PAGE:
Lieder, Vol. 3 (Dietrich Fischer Dieskau, Daniel Barenboim)*
Unusually, the label on the box understates the case. In addition to the three Michelangelo songs and all 18 (male) Eichendorff Lieder, as advertised, there are nine songs from the Lieder aus verschiedenen Dichtern Vol. II (the other four have already appeared in the earlier sets - 2740 113, 12/74 but now deleted, and 2740 156, 11/76) plus 22 posthumously published songs, of which all except Über Nacht are to be found in the Nachgelassene Lieder II published for the Wolf Society in 1969. These last have perhaps mainly specialist interest.
Assessments of the performance will depend on one's view of the Lied. Is it dramatic or lyric, public or private? There's a story that W. B. Yeats was once asked whether he would like to hear his Innisfree, a solitary man's desire for further solitude, set to music and sung by massed choirs. His reply is not on record; but many similar misunderstandings are. Interpreting Lieder as mainly drama or declamation seems to me as mistaken as hiring the Royal Albert Hall for an intimate occasion (such as a Lieder recital). Some may admire the rhetoric employed on these discs to stress supposedly significant phrases, as if they were printed in red letters or italics; to others, the effect will just sound like Fischer-Dieskau taxing his voice and their patience.
Of course there are great treasures in this new box, including some gems of quiet legato singing. One would expect no less from these two masters of their respective arts. But their superiority is a matter of degree; it is not necessarily in the right kind. And if we take the superlatives for granted and get down to comparative detail, it is hard to deny that there have been better performances by other duos of the same songs and by this duo of other songs. The most direct and revealing comparisons are of Barenboim with Moore, and of Fischer-Dieskau with his younger self. The voice now sounds a tone or so deeper, and hence perhaps rather too grave, e.g. for Eichendorff light‑hearted character studies. The soldier figure has changed from private to general. But, more seriously, so have the interpretations. Listen to the very first phrase of the first song, Der Freund, in each version; the difference is obvious, crucial and typical. The young singer is all tenderness for a sleeping child, just like the lullaby music. But in the present version "schliefe" is not at all a sung feeling; it is just a sung word. Examples proliferate. In Der Glücksritter, Lady Luck asks her hero if she has any rivals : "hast du deren mehr ?". That inquiry once had an amused easing inflexion, again just like the musical phrase. Now it is just polite conversation. Similarly the piano accompaniments lack immediacy. What has become of the zest and fun of Moore's trills, the strut and stamp of the march-tune? Where are the repeated accented allusions to Die Meistersinger in the Reinick Gesellenlied? It's no compensation to have inessential keyboard detail brought out, as at the word "Kummer" in the Körner Ständchen. The falling minor second already means sadness, in Wolf's language; to underline it is like putting rouge on a blush.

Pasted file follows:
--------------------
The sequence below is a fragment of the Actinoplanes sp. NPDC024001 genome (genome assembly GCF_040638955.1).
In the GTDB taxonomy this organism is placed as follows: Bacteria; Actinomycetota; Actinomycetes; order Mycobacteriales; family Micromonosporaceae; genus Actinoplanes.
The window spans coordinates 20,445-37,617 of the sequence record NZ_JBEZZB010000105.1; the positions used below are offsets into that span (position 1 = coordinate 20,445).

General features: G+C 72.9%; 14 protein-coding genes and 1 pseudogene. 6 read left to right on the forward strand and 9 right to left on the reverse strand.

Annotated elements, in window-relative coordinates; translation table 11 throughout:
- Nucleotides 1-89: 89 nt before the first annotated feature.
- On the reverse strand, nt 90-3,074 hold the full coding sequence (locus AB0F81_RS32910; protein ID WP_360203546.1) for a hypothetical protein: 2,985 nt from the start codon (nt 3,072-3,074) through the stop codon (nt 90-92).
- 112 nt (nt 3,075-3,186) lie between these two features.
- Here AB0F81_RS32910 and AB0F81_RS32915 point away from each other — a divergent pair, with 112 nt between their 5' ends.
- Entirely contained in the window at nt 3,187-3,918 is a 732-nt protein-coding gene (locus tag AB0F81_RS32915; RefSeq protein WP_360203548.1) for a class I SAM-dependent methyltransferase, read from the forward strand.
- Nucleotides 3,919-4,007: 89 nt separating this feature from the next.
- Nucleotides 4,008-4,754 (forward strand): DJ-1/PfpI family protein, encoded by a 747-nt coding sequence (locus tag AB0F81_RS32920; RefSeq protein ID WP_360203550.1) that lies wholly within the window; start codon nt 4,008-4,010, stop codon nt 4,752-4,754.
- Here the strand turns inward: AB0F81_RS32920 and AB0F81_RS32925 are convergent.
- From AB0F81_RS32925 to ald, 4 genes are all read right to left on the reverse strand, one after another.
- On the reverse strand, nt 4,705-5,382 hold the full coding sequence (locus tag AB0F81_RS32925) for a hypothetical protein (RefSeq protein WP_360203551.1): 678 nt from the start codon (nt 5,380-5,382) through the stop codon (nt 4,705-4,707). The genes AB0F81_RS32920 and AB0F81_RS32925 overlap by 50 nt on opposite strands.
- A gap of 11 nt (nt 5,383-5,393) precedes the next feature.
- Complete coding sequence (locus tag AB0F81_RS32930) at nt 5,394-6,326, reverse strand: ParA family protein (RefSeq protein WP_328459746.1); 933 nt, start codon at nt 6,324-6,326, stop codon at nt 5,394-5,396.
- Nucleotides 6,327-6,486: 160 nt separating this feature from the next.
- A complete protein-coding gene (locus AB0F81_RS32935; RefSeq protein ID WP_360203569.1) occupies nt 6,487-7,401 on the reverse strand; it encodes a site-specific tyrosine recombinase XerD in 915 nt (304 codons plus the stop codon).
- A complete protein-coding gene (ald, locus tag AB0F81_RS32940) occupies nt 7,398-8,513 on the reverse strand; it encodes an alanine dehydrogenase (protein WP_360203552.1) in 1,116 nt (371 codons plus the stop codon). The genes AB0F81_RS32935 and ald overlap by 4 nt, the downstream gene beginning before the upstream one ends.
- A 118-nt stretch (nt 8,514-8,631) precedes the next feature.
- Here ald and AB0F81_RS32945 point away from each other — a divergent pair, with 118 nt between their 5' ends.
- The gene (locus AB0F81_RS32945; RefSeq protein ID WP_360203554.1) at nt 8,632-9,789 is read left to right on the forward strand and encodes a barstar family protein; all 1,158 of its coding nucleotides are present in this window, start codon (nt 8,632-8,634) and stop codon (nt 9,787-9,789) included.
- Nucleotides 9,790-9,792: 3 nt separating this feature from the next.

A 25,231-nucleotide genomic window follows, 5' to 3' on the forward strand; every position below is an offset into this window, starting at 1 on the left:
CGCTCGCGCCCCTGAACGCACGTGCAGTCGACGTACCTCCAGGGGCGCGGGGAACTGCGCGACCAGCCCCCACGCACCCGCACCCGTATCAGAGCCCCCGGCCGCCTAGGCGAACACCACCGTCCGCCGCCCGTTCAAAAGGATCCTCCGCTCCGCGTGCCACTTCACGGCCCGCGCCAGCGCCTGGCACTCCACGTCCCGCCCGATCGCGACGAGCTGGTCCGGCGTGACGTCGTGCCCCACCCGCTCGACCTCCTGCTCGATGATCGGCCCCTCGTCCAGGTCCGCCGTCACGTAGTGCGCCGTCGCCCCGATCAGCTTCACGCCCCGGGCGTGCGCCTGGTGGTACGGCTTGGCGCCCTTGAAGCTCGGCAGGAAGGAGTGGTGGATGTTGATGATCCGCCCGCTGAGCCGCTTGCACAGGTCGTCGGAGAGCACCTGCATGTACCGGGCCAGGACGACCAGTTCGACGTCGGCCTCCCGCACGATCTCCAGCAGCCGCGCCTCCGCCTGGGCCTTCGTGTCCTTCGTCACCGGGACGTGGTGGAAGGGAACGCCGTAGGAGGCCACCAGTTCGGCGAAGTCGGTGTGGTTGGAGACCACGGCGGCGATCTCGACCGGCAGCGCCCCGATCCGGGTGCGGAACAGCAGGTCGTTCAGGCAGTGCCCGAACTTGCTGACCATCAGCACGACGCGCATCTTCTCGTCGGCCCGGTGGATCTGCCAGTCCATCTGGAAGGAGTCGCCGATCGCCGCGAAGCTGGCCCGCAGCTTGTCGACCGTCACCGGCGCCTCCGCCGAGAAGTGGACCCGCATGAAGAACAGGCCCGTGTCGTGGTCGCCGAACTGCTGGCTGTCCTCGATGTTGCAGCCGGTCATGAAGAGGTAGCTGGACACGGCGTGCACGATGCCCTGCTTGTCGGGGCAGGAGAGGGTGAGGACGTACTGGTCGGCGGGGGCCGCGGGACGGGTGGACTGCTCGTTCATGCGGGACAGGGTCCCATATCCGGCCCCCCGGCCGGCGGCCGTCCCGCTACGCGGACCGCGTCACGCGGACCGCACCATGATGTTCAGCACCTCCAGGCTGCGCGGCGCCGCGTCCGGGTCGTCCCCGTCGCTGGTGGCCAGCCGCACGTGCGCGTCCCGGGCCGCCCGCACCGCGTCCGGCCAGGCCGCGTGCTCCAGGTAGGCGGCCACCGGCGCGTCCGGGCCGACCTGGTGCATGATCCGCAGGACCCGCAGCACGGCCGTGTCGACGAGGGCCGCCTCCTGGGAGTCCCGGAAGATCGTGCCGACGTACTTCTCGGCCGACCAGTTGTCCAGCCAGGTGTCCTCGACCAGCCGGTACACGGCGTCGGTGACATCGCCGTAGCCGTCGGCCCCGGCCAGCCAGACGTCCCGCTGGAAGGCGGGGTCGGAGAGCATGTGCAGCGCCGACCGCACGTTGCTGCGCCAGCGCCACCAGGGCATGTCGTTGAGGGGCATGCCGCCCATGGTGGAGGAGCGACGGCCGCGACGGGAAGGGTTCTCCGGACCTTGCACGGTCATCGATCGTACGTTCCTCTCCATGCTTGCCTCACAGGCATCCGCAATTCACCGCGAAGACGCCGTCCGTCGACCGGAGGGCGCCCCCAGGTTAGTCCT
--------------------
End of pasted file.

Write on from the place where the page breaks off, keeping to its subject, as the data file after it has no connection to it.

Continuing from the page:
Although singer and pianist each pursues his Wolf in the same way, they are not always together; thus the delectable Wohin mit der Freud? sounds like an illustrated argument about the right tempo. And the decisive separating force is perhaps, paradoxically, the persistent parallelism between voice and piano dynamics. Throughout the whole pack of 52 pieces, whenever the piano plays a big chord the voice is called upon to trump it.
The occasional exceptions provide some marvellous and authentic moments, as in the first of the Michelangelo songs, Wohl denk' ich oft. "Then no man took heed of me" says the poem, musing on past life. As the voice droops broodingly down over that thought, the piano sound rises and dwindles around it, in sighs of regret. Such expressive and flexible dynamic contrast is surely essential to these songs; and whenever Wolf is thus glimpsed behind some bars, there are sighs for the free, wild wide-ranging variety.
© Gramophone, Aug. 1977 (p. 331)